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Title: Annama H chondrite—Mineralogy, physical properties, cosmic ray exposure, and parent body history
Authors: Kohout, T.
Haloda, J.
Halodová, P.
Meier, M. M. M.
Maden, C.
Busemann, H.
Laubenstein, M.
Caffee, M. W.
Welten, K. C.
Hopp, J.
Trieloff, M.
Mahajan, R. R.
Naik, S.
Trigo-Rodriguez, J. M.
Moyano-Cambero, C. E.
Oshtrakh, M. I.
Maksimova, A. A.
Chukin, A. V.
Semionkin, V. A.
Karabanalov, M. S.
Felner, I.
Petrova, E. V.
Brusnitsyna, E. V.
Grokhovsky, V. I.
Yakovlev, G. A.
Gritsevich, M.
Lyytinen, E.
Moilanen, J.
Kruglikov, N. A.
Ishchenko, A. V.
Issue Date: 2017
Publisher: University of Arkansas
Citation: Annama H chondrite—Mineralogy, physical properties, cosmic ray exposure, and parent body history / T. Kohout, J. Haloda, P. Halodová, et al. — DOI 10.1111/maps.12871 // Meteoritics and Planetary Science. — 2017. — Vol. 52. — Iss. 8. — P. 1525-1541.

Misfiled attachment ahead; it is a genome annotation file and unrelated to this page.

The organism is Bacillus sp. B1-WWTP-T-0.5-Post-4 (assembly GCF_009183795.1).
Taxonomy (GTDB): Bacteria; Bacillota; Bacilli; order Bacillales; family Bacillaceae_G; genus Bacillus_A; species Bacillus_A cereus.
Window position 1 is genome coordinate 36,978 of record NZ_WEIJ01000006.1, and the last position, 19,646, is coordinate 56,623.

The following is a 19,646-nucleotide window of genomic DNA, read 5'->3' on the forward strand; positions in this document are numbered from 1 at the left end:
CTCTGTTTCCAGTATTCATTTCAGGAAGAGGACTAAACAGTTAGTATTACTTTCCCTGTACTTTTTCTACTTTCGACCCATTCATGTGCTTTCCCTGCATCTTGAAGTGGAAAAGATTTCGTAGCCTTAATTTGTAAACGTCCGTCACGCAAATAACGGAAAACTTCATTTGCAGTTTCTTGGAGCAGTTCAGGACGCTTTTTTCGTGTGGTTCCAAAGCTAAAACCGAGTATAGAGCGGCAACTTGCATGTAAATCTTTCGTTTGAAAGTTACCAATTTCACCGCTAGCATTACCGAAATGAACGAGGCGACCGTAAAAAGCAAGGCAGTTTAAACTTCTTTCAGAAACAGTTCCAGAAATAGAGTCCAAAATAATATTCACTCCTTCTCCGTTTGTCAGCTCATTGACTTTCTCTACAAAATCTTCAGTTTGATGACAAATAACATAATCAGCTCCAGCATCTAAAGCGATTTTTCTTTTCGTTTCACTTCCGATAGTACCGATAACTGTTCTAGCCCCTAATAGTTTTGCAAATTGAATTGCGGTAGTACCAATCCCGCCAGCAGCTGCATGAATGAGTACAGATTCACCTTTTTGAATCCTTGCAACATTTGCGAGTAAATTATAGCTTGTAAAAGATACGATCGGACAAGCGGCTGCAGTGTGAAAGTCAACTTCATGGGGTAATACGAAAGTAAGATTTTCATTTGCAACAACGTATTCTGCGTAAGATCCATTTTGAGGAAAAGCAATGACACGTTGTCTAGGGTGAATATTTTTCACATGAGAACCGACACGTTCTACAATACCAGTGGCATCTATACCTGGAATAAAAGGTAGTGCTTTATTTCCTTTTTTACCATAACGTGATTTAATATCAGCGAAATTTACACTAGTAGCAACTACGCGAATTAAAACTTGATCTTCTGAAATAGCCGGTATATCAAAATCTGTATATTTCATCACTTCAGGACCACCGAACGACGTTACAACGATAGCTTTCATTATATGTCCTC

Abstract: The fall of the Annama meteorite occurred early morning (local time) on April 19, 2014 on the Kola Peninsula (Russia). Based on mineralogy and physical properties, Annama is a typical H chondrite. It has a high Ar-Ar age of 4.4 Ga. Its cosmic ray exposure history is atypical as it is not part of the large group of H chondrites with a prominent 7–8 Ma peak in the exposure age histograms. Instead, its exposure age is within uncertainty of a smaller peak at 30 ± 4 Ma. The results from short-lived radionuclides are compatible with an atmospheric pre-entry radius of 30–40 cm. However, based on noble gas and cosmogenic radionuclide data, Annama must have been part of a larger body (radius >65 cm) for a large part of its cosmic ray exposure history. The 10Be concentration indicates a recent (3–5 Ma) breakup which may be responsible for the Annama parent body size reduction to 30–35 cm pre-entry radius. © The Meteoritical Society, 2017.
Access: info:eu-repo/semantics/openAccess
SCOPUS ID: 85026678259
PURE ID: 1972090
ISSN: 10869379
DOI: 10.1111/maps.12871
Appears in Collections:Научные публикации, проиндексированные в SCOPUS и WoS CC

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